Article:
LF: I know. I still feel pain in my heart about that.
LF: But, Iíve gotten many wonderful things here. And what are, do you have particular sources for the furniture, the clothing. Do you have way too much that comes to you? I know you pick up for people.
RB: We get about 8 to 10 tons of clothing a week. Now we give some away without charge like if a social service agency sends somebody to us with a letter and a need we'll give them free clothing. We also sell clothing, that supports the program we have for homeless men. And then clothing that we cannot sell or give away we bale into these thousand pound bales and most of those are shipped overseas to very poor countries and we get about 4 cents a pound for that so it helps us but then it also helps people in other countries that are very needy.
LF: I don't know if you've done a market analysis of Whosoever versus the other thrift shops in the area, but I have, (RB laughs) de facto, and it seems to me that actually, the people who shop here are poorer than people who shop at some of the surrounding thrift stores, not exclusively because certainly a lot of the people go to the same ones but it does seem like. . .it just feels that way. Do you know anything about that?
RB: Well, I think we're the cheapest store in town price wise. We do get a pretty good mix of people though. We do get a solid middle class we do get some very needy people but many times they'll get things at a discount. Again, if they have a letter we'll give them a half price discount. And we'll also give them clothing for free. But we also get some wealthy folks who come here, in fact when we raise prices those are the ones who usually complain the most. But it's a pretty good mix of people.
LF: Yeah. And you also get dealers who come through.
RB: Oh, a lot of dealers (LF: Yuck. I hate them) Antique dealers, they come in, walk around and leave.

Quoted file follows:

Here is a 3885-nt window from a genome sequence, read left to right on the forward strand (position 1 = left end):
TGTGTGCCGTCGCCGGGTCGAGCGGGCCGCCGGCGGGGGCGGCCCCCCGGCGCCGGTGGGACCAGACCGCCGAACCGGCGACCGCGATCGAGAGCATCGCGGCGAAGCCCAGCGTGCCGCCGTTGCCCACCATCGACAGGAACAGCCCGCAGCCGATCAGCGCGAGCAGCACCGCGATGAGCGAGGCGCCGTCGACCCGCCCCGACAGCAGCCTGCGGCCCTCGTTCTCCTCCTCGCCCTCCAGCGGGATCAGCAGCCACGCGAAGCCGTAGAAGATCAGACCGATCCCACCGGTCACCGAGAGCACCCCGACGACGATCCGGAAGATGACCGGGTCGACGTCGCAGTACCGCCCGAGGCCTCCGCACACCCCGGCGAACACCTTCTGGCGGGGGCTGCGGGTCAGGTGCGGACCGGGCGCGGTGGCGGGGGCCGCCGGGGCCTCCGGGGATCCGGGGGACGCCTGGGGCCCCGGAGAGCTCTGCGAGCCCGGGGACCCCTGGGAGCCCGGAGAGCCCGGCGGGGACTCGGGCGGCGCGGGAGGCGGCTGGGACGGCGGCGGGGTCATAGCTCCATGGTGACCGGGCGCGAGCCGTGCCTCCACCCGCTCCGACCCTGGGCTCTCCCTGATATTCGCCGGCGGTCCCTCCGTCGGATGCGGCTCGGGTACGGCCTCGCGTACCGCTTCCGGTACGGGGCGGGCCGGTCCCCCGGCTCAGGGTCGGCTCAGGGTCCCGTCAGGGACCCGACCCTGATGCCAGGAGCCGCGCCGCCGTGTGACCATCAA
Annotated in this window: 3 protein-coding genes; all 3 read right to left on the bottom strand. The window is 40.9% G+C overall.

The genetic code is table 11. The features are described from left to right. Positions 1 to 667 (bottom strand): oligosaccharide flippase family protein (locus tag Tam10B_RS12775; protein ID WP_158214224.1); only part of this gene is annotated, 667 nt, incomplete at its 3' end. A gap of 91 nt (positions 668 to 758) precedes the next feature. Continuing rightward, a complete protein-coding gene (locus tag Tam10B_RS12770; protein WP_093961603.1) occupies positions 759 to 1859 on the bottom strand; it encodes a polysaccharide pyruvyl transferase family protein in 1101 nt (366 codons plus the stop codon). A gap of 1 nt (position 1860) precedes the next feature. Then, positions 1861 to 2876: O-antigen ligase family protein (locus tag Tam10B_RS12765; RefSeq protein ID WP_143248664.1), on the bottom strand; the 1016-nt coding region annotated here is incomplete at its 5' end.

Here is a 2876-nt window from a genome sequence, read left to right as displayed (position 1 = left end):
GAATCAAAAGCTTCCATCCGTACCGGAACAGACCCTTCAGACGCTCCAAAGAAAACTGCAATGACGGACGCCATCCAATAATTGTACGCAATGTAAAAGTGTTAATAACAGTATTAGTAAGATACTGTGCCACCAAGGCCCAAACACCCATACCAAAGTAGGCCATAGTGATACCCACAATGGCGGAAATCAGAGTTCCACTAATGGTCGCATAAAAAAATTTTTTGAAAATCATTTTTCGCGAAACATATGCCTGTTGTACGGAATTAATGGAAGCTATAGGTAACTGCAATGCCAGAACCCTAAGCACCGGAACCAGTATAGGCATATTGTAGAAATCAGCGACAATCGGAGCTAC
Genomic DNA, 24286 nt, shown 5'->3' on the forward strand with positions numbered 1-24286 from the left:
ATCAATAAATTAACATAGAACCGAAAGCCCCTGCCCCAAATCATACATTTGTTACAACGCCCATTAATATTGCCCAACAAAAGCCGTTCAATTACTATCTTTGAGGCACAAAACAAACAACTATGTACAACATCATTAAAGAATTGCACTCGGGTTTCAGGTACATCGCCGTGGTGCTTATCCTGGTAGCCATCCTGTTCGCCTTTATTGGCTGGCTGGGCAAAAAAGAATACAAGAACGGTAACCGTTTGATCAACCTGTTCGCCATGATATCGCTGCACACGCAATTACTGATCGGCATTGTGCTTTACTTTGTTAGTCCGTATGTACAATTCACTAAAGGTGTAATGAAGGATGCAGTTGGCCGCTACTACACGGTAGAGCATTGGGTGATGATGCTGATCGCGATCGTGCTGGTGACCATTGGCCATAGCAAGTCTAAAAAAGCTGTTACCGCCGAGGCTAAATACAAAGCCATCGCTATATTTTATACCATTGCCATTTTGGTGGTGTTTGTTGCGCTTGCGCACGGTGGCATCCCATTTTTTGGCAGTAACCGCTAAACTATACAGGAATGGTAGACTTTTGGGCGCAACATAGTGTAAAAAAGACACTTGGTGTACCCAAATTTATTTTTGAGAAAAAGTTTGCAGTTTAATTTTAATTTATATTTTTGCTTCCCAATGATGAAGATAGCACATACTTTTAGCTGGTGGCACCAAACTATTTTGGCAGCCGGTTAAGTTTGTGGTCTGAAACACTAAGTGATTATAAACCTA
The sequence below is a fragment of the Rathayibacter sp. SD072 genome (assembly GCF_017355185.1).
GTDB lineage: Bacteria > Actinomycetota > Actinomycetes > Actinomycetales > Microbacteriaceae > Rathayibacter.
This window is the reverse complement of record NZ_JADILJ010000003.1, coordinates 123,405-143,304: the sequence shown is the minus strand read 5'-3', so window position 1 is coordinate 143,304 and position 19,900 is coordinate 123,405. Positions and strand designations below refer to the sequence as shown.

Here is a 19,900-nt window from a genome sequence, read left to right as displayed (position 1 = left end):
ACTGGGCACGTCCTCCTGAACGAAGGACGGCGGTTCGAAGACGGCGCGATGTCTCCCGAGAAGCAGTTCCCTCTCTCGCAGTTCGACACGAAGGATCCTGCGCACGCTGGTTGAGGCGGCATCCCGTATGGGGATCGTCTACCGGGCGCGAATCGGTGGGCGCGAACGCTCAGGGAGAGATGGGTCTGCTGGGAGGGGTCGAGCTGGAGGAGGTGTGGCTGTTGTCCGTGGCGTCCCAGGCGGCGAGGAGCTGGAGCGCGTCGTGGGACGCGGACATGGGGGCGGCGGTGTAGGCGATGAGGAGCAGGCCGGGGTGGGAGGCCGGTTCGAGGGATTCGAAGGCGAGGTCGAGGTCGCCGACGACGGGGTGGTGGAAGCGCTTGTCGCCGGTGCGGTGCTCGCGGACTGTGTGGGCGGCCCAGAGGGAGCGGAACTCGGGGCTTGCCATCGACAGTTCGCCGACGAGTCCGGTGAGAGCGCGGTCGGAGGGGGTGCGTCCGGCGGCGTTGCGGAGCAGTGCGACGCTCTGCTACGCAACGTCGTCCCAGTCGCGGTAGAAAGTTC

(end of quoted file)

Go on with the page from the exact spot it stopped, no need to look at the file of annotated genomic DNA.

LF: Right, right. Um, you also have food.
RB: Once in a great while
LF: I've seen bread.
RB: Well, we just give that away. We don't sell that. That's given to us. we just get so much bread that if we're not going to use it, rather then let it go bad so we'll just give it away in the thrift store.
LF: Well I see people making such careful decisions about how they spend their money which is one way I think that I feel like people just weren't peeling out bills to pay and, I sort of like to be reminded of what money means, I mean I'm middle class so it's not a hardship for me to buy clothing but I really, that's one of the things I appreciate about being in the environment here is being reminded of how precious economic resources are, for other people. And also I like that when I'm low on cash and all I have are nickel rolls and dime rolls the cashiers never look askance at me so I figure they are used to every kind of monetary denominations that come in.
LF: So what else is important to know before I go shop about Whosoever.
RB: If I could just tell one story about the thrift store that's kind of neat, we are supported financially by a teacher who lives in Margate. And she was on welfare, she was a welfare mother, dirt poor and a few years ago she wrote me a note with a gift and she told me that when she was on welfare the missionís thrift store was the only place she could shop and support her family. And she worked her way through college she went to college became a teacher and teaches in Margate and she just took time to write us from Margate thanking us for this thrift store and also supporting us financially. So we look at our thrift store as a ministry that goes beyond just raising money for what we do for homeless men, which is also a ministry, but we view it as a ministry to the community as well.
LF: What's the age of the men who come?
RB: 21 and over. Most in their 30s and 20s, some in their 40s a few in their 50s. The oldest person we ever had was 72 and he was a baker and um, he was great (laughs) he would bake everything from scratch. We all got fat that year.
LF: You slowed down his recovery program, You extended it for years!
RB: No, actually, we didnít he, um, he graduated. He lives in a veteranís home and he supports the mission financially. But he was just a lot of fun to have a round. Everybody loved Bob.
LF: Okay, well. . . . Iím ready to shop!
Contents Copyright 2001, National Public Radio